Car Talk — Early 1970s carbureted car would be handy in case of global electronic disturbance
•Q. With talk about the potential (though unlikely) event of a large solar flare directly hitting Earth, some high-tech engineering types are discussing the merits of using homemade Faraday cages to protect electronics and power-generating equipment and vehicle computers. Rather than place in the garage a large, galvanized steel container that’s large enough to park a car in after the container has been lined with insulation and add a conductive layer around the car, I’m thinking it would be more practical to just buy a spare car and maintain it, albeit one that does not have any electronic controls. I’m thinking a carbureted vehicle built before the ’80s would do the trick. The question I have is, Would a car with a carburetor built prior to 1980 continue to run (assuming that it can run OK prior to this potential event) after Earth has been hit with a large solar flare, similar to the Carrington Event of 1859, which was strong enough to cause electrical shocks to telegraph operators? Also, what would be a suggested vehicle to keep for such an event?•
RAY: Well, we all remember what chaos the world was cast into after the 1859 Carrington Event. Life, as we knew it, was extinguished. I mean, try finding a telegraph operator today! Where are they? You think it’s a coincidence that you can’t find a telegraph operator anymore?
TOM: Doesn’t anybody screen these letters?
RAY: Actually, I think it’s a very reasonable question. We’ll do our best to help you out.
TOM: OK. In order to avoid being automotively stranded by some sort of major, Earth-wide electrical disturbance, you need to go back to before computers were used to manage engines, and before electronic ignition. That would put you in the early 1970s.
RAY: I think the car for you is a 1972 Dodge Dart. It’s proven pretty reliable. Since it has a nerdy cult following, there are lots of parts still available for these cars. It has a one-barrel Holley carburetor and no important electronics that would be affected by electromagnetic radiation. In fact, it doesn’t have any electronics at all.
TOM: Or, here’s another idea: How about a nice, 1971 Chevy Kingswood Estate Wagon? That’s got a nice, simple, carbureted V-8 engine, and the fake wood paneling should survive any electrical event. Plus, a full-size station wagon will give you plenty of room to carry around the provisions you’ll need for the next 50 years.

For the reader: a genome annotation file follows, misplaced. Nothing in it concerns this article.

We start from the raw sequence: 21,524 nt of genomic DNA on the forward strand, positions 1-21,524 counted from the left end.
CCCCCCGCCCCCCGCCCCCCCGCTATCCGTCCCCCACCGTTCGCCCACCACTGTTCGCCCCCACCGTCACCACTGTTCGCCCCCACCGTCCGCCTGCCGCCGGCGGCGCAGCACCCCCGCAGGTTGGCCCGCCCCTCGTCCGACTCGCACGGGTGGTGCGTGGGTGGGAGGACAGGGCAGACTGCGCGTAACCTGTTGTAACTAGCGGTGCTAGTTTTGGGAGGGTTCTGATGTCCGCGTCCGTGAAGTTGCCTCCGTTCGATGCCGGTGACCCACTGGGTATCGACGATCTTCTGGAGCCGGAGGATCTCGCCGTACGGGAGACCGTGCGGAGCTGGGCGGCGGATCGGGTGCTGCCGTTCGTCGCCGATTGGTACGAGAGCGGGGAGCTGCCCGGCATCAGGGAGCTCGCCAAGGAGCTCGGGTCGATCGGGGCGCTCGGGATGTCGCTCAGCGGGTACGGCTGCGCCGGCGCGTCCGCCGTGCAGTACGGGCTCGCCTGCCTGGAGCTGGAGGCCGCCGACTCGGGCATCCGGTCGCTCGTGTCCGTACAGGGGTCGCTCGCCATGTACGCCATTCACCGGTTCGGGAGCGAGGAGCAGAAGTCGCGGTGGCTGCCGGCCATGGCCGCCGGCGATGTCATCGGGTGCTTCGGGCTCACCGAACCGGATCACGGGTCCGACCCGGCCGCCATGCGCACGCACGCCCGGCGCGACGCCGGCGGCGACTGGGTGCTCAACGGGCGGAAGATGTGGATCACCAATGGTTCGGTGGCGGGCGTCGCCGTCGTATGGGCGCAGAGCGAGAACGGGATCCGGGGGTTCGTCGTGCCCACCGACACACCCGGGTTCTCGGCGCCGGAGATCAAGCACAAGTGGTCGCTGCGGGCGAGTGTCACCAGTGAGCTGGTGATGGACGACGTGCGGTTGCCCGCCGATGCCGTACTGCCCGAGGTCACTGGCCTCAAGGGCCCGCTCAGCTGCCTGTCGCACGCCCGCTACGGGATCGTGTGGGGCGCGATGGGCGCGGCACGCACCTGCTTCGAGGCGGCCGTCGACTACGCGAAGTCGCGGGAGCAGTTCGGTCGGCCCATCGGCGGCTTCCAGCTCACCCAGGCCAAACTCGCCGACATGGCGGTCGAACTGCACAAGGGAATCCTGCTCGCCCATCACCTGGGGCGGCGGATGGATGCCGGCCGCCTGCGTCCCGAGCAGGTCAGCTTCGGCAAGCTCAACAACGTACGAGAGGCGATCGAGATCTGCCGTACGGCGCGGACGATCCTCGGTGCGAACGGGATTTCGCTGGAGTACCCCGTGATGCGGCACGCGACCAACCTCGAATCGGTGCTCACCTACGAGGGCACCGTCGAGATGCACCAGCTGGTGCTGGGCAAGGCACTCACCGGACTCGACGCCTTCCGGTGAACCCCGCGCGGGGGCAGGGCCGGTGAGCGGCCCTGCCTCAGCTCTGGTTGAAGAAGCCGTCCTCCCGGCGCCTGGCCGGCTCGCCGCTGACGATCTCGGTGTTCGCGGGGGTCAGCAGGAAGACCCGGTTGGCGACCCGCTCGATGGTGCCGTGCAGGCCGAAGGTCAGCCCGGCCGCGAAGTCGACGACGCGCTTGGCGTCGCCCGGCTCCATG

RAY: But whatever car you get, just to be on the safe side, you might want to take the radio out and wrap it in tinfoil.
TOM: But don’t use all of your tinfoil. You’ll need to have enough left over to make your hat. Godspeed.
•Q. I have a 2003 Ford Explorer Sport Trac with only 22,000 miles on it. I took it to my local quickie-lube place for an oil change. They offered to do a free alignment check. My boat-payment antennae went up immediately. They said the lower ball joints were worn and needed to be replaced. It drives like the boat it has always been, and I’ve noticed no unusual tire wear. How likely is it that the ball joints are worn? Is there any significant risk to not getting them replaced? Would I notice any indications that they’re failing?•
TOM: Very, yes and no.
RAY: On a 10-year-old car, I think it’s very likely that your ball joints are worn out. Even though you have low mileage, the grease inside the joints tends to dry up, and that causes the joints to fail.
TOM: If you don’t trust these guys, the easiest way to confirm this is to take the car to another mechanic and ask for a second opinion. If you don’t have a mechanic you trust (which everyone should), try searching at www.mechanicsfiles.com. That’s a nationwide database of good mechanics who have been personally recommended by other readers and listeners of ours.
RAY: It’s unlikely that you’d be able to determine, by driving the car, whether your ball joints are bad. You won’t feel anything until it’s almost too late. Just before the ball joints break, you may feel a shimmy in the wheel and have time to say, “Hmm, what’s that?”
TOM: But your mechanic can tell by testing them. He’ll put the car up on the lift and grab each tire at 9 and 3 o’clock, and try to push and pull it. He’ll do the same thing at 12 and 6 o’clock. If the ball joint is good, there should be absolutely no back-and-forth movement in the wheel whatsoever. If it moves at all, the ball joints are shot and you need new ones.
RAY: And what if you just wait? Is there a significant risk? Well, how does this sound: You’re driving at 70 mph, and all of a sudden you feel a strange little shaking. As you furrow your brow to wonder what’s causing the vibration, your wheel falls off.
TOM: Then, as your life is flashing before your eyes, you can quietly apologize to the guy who tried to tell you that you needed ball joints. So get the second opinion if you don’t trust this guy, but don’t just ignore the warning.
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